A bill has been introduced in the House of Representatives that would put limits on what creditors and debt collectors can do to try and recover unpaid debts when a national emergency has been declared and for a period of 120 days when the declaration is over.
The bill, the Consumer Relief During COVID-19 Act, H.R. 7796, was introduced by Rep. Joyce Beatty [D-Ohio]. It has been referred to the House Financial Services Committee for its consideration.
“The Consumer Relief During COVID-19 Act will provide much-needed financial relief by ensuring that no one loses their home, car, utility service or the like in the interim because of this spiraling public health crisis or any future national disaster,” said Rep. Beatty, in a statement. “I urge my colleagues to support the bill and will work tirelessly to see that it or a similar proposal is included in any future COVID-19 response package.”
While the full text of the bill is not yet publicly available, Rep. Beatty said in her press release that the bill would:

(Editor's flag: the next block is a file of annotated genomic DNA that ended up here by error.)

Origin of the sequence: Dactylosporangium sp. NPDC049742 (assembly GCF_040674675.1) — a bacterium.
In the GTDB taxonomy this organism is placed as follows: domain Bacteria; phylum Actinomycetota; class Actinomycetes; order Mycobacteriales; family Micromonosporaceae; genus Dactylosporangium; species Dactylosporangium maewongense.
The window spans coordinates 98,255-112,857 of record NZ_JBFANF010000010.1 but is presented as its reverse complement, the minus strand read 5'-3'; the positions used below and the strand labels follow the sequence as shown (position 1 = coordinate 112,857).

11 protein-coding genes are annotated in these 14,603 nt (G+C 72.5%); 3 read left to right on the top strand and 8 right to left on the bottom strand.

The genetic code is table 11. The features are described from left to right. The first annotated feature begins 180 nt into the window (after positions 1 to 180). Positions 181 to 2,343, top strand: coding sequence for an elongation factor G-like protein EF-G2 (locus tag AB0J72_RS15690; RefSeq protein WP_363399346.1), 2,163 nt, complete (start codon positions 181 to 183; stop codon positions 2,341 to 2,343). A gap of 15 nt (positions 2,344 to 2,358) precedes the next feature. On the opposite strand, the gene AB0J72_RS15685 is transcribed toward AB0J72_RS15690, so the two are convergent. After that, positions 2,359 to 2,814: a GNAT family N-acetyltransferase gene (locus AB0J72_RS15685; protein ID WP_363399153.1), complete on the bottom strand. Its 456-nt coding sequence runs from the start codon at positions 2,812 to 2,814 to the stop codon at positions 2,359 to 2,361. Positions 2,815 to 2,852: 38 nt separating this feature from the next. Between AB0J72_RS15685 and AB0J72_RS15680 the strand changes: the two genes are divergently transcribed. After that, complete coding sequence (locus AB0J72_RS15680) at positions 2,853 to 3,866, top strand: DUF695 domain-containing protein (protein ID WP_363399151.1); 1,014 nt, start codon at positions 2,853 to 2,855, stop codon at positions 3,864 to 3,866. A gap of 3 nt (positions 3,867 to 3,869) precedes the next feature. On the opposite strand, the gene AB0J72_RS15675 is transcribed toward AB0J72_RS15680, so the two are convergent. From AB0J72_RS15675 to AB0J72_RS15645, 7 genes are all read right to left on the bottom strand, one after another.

- Forbid creditors from enforcing a debt through
- Threat of action and/or wage garnishment
- Commencing an eviction for nonpayment
- Disconnection or termination of utility service
- Prohibit debt collectors from penalizing consumers for nonpayment
- Require debt collectors to ensure an adequate repayment period once forbearance ends
- Create a credit facility at the Federal Reserve to make long-term, low-cost loans to debt collectors to cover documented financial losses
A number of these provisions have bee included in other bills that have been introduced in Congress during the coronavirus pandemic.